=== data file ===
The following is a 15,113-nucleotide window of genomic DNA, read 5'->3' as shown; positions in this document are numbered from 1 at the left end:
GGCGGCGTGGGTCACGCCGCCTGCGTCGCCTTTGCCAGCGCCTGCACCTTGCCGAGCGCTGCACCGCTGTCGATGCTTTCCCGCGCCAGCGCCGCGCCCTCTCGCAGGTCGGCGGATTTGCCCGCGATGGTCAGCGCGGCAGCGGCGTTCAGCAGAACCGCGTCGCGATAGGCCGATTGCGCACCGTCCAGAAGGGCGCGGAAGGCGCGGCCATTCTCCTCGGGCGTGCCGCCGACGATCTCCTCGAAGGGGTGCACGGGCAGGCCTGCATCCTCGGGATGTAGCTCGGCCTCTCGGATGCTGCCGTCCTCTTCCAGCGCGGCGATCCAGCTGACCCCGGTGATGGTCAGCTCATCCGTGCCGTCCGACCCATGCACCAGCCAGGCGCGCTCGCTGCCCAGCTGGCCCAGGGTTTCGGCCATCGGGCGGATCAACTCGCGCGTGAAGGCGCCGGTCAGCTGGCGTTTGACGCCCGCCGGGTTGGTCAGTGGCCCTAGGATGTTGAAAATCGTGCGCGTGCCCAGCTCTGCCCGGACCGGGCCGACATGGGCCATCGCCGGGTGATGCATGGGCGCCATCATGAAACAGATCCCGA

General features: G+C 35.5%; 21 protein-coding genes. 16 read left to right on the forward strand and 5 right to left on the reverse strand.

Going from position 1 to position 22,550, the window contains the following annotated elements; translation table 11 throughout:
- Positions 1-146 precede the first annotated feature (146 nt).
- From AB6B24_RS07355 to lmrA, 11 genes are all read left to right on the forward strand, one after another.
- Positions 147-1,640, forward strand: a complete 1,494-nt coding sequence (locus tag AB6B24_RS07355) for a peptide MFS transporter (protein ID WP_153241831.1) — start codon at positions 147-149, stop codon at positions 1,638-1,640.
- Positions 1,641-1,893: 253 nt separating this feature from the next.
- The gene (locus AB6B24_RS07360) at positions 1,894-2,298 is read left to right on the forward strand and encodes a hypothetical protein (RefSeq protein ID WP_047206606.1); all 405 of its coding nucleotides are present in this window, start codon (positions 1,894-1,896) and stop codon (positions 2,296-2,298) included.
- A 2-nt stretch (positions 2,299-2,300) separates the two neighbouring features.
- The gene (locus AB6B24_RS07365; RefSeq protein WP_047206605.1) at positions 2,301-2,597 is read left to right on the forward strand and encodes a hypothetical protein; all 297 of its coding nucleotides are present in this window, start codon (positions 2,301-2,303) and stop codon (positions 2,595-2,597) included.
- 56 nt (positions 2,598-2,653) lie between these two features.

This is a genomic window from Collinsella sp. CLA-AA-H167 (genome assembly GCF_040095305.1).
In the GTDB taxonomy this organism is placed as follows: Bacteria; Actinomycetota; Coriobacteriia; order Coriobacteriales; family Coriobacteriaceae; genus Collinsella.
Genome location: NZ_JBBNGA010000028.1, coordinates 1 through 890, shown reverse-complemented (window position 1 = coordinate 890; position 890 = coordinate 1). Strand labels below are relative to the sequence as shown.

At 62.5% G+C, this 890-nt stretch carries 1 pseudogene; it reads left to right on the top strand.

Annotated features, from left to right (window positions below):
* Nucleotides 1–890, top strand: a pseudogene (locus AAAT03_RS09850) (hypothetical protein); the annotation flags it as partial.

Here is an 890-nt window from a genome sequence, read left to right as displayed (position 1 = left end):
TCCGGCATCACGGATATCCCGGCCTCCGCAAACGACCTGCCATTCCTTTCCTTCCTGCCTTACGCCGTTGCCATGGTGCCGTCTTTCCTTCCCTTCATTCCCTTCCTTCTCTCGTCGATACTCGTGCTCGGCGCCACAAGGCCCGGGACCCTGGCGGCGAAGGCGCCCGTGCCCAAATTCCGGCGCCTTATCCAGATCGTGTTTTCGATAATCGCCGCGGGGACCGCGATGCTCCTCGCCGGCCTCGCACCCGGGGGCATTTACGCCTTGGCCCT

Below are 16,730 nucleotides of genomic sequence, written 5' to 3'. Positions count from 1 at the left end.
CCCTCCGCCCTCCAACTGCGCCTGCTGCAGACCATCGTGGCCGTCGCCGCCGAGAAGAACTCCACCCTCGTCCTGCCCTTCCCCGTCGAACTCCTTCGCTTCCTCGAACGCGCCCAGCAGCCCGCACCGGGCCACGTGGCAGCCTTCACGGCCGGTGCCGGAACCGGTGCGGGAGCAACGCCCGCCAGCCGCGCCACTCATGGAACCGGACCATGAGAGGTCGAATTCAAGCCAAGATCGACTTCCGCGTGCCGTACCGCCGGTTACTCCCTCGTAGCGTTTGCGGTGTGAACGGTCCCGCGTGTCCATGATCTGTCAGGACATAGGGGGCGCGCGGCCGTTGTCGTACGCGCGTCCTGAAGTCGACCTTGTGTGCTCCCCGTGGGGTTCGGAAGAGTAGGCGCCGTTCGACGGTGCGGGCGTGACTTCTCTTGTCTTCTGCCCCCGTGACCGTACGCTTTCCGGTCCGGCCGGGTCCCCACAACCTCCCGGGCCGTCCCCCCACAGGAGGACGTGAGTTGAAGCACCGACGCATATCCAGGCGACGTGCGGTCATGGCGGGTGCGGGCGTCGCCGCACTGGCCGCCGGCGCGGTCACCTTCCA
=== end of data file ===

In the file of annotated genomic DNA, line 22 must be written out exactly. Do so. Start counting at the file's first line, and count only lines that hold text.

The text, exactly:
CCCTCCGCCCTCCAACTGCGCCTGCTGCAGACCATCGTGGCCGTCGCCGCCGAGAAGAACTCCACCCTCGTCCTGCCCTTCCCCGTCGAACTCCTTCGCTTCCTCGAACGCGCCCAGCAGCCCGCACCGGGCCACGTGGCAGCCTTCACGGCCGGTGCCGGAACCGGTGCGGGAGCAACGCCCGCCAGCCGCGCCACTCATGGAACCGGACCATGAGAGGTCGAATTCAAGCCAAGATCGACTTCCGCGTGCCGTACCGCCGGTTACTCCCTCGTAGCGTTTGCGGTGTGAACGGTCCCGCGTGTCCATGATCTGTCAGGACATAGGGGGCGCGCGGCCGTTGTCGTACGCGCGTCCTGAAGTCGACCTTGTGTGCTCCCCGTGGGGTTCGGAAGAGTAGGCGCCGTTCGACGGTGCGGGCGTGACTTCTCTTGTCTTCTGCCCCCGTGACCGTACGCTTTCCGGTCCGGCCGGGTCCCCACAACCTCCCGGGCCGTCCCCCCACAGGAGGACGTGAGTTGAAGCACCGACGCATATCCAGGCGACGTGCGGTCATGGCGGGTGCGGGCGTCGCCGCACTGGCCGCCGGCGCGGTCACCTTCCA